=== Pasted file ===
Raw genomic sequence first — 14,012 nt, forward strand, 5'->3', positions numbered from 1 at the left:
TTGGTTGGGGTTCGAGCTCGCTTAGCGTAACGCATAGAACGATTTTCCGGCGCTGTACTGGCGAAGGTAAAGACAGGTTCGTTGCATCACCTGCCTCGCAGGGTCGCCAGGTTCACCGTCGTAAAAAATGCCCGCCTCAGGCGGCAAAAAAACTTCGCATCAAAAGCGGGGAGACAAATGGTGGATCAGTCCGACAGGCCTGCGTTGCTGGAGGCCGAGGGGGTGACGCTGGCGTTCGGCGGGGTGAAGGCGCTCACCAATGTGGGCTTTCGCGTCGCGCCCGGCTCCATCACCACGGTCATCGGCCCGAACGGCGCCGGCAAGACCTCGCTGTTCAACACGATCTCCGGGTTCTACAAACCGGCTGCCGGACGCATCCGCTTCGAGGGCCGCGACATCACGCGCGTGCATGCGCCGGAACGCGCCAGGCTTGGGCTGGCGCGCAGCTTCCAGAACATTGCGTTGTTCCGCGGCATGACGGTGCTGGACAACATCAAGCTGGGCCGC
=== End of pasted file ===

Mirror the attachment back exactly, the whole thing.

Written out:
Raw genomic sequence first — 14,012 nt, forward strand, 5'->3', positions numbered from 1 at the left:
TTGGTTGGGGTTCGAGCTCGCTTAGCGTAACGCATAGAACGATTTTCCGGCGCTGTACTGGCGAAGGTAAAGACAGGTTCGTTGCATCACCTGCCTCGCAGGGTCGCCAGGTTCACCGTCGTAAAAAATGCCCGCCTCAGGCGGCAAAAAAACTTCGCATCAAAAGCGGGGAGACAAATGGTGGATCAGTCCGACAGGCCTGCGTTGCTGGAGGCCGAGGGGGTGACGCTGGCGTTCGGCGGGGTGAAGGCGCTCACCAATGTGGGCTTTCGCGTCGCGCCCGGCTCCATCACCACGGTCATCGGCCCGAACGGCGCCGGCAAGACCTCGCTGTTCAACACGATCTCCGGGTTCTACAAACCGGCTGCCGGACGCATCCGCTTCGAGGGCCGCGACATCACGCGCGTGCATGCGCCGGAACGCGCCAGGCTTGGGCTGGCGCGCAGCTTCCAGAACATTGCGTTGTTCCGCGGCATGACGGTGCTGGACAACATCAAGCTGGGCCGC